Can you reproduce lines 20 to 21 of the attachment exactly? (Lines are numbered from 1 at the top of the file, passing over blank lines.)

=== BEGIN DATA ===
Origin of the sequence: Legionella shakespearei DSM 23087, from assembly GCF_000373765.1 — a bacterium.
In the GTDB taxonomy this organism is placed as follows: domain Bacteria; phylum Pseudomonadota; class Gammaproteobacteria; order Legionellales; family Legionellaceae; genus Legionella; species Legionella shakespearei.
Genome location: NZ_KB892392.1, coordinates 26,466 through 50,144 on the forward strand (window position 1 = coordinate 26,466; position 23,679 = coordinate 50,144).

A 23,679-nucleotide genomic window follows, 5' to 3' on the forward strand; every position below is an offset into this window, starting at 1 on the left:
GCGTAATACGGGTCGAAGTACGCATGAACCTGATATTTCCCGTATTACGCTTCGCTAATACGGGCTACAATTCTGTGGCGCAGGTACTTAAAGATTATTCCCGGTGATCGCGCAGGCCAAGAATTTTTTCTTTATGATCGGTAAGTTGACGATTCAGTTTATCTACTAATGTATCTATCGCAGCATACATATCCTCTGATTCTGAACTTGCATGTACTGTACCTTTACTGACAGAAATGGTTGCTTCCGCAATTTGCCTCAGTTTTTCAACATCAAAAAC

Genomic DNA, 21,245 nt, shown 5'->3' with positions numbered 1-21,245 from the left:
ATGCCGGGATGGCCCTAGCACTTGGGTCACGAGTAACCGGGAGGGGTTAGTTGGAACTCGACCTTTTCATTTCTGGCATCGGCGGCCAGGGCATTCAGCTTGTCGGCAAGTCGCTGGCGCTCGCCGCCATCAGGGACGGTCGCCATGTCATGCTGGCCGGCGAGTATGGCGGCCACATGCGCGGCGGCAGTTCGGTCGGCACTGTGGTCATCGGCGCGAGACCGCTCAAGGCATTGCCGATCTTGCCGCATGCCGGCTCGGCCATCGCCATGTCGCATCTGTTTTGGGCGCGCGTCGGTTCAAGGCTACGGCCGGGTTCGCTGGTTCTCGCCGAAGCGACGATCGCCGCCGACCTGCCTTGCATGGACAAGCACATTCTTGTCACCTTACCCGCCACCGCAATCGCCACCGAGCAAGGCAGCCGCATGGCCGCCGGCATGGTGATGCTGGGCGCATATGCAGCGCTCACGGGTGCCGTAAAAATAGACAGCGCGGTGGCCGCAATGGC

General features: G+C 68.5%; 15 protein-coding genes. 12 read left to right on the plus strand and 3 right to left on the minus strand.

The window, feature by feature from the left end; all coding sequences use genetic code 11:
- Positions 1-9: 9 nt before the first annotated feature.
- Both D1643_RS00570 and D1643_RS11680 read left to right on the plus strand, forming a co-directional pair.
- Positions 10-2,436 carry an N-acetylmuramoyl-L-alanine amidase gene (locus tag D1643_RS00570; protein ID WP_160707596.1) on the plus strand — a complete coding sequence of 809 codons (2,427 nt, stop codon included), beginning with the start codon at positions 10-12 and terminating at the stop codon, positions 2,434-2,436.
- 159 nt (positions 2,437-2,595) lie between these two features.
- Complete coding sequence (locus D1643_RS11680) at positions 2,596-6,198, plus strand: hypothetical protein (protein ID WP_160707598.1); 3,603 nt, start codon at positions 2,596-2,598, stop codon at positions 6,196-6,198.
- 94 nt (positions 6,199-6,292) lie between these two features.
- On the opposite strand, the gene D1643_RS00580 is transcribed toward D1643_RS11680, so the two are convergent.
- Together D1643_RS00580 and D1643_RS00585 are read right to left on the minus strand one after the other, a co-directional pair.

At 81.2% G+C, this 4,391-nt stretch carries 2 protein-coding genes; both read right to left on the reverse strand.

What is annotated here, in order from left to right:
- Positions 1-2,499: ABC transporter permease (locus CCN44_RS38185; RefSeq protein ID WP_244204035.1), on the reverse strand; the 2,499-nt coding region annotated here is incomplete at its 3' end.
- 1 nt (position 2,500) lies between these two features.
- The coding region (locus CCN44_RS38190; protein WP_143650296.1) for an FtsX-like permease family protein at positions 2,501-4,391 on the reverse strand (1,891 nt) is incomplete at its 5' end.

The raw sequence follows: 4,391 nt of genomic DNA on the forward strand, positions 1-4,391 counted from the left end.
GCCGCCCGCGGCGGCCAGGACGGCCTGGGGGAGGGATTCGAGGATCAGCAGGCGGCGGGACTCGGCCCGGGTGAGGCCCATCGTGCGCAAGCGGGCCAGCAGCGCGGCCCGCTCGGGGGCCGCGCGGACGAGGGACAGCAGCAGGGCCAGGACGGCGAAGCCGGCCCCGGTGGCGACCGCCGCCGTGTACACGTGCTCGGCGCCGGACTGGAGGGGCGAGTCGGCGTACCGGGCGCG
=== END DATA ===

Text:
- Positions 1-2,499: ABC transporter permease (locus CCN44_RS38185; RefSeq protein ID WP_244204035.1), on the reverse strand; the 2,499-nt coding region annotated here is incomplete at its 3' end.
- 1 nt (position 2,500) lies between these two features.